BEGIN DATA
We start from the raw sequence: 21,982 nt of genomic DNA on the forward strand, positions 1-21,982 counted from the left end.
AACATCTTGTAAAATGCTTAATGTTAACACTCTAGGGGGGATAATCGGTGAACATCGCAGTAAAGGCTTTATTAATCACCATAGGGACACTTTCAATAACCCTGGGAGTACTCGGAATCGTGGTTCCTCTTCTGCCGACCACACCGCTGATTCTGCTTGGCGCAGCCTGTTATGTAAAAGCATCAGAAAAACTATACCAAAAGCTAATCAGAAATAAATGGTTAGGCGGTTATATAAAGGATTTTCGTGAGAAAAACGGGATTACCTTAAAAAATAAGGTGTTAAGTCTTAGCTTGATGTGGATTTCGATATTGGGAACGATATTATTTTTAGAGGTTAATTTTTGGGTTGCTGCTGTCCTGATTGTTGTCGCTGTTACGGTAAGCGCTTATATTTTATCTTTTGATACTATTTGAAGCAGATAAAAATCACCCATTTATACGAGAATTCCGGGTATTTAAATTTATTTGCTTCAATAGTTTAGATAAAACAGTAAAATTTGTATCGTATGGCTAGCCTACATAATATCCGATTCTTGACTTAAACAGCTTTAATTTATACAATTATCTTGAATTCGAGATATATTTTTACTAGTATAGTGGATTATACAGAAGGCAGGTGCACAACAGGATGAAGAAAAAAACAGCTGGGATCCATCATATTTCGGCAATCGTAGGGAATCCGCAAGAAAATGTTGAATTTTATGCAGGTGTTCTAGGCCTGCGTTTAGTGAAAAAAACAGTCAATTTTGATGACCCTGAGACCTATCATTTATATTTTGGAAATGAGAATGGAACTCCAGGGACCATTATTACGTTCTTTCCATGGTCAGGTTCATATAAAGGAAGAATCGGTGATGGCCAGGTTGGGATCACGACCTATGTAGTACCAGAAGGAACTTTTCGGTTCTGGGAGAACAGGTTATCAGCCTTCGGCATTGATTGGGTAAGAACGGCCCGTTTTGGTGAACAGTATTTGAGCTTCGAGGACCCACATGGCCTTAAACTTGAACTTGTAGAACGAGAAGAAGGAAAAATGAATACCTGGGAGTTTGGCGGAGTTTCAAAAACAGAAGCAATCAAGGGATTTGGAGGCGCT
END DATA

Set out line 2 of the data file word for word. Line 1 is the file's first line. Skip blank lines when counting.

AACATCTTGTAAAATGCTTAATGTTAACACTCTAGGGGGGATAATCGGTGAACATCGCAGTAAAGGCTTTATTAATCACCATAGGGACACTTTCAATAACCCTGGGAGTACTCGGAATCGTGGTTCCTCTTCTGCCGACCACACCGCTGATTCTGCTTGGCGCAGCCTGTTATGTAAAAGCATCAGAAAAACTATACCAAAAGCTAATCAGAAATAAATGGTTAGGCGGTTATATAAAGGATTTTCGTGAGAAAAACGGGATTACCTTAAAAAATAAGGTGTTAAGTCTTAGCTTGATGTGGATTTCGATATTGGGAACGATATTATTTTTAGAGGTTAATTTTTGGGTTGCTGCTGTCCTGATTGTTGTCGCTGTTACGGTAAGCGCTTATATTTTATCTTTTGATACTATTTGAAGCAGATAAAAATCACCCATTTATACGAGAATTCCGGGTATTTAAATTTATTTGCTTCAATAGTTTAGATAAAACAGTAAAATTTGTATCGTATGGCTAGCCTACATAATATCCGATTCTTGACTTAAACAGCTTTAATTTATACAATTATCTTGAATTCGAGATATATTTTTACTAGTATAGTGGATTATACAGAAGGCAGGTGCACAACAGGATGAAGAAAAAAACAGCTGGGATCCATCATATTTCGGCAATCGTAGGGAATCCGCAAGAAAATGTTGAATTTTATGCAGGTGTTCTAGGCCTGCGTTTAGTGAAAAAAACAGTCAATTTTGATGACCCTGAGACCTATCATTTATATTTTGGAAATGAGAATGGAACTCCAGGGACCATTATTACGTTCTTTCCATGGTCAGGTTCATATAAAGGAAGAATCGGTGATGGCCAGGTTGGGATCACGACCTATGTAGTACCAGAAGGAACTTTTCGGTTCTGGGAGAACAGGTTATCAGCCTTCGGCATTGATTGGGTAAGAACGGCCCGTTTTGGTGAACAGTATTTGAGCTTCGAGGACCCACATGGCCTTAAACTTGAACTTGTAGAACGAGAAGAAGGAAAAATGAATACCTGGGAGTTTGGCGGAGTTTCAAAAACAGAAGCAATCAAGGGATTTGGAGGCGCT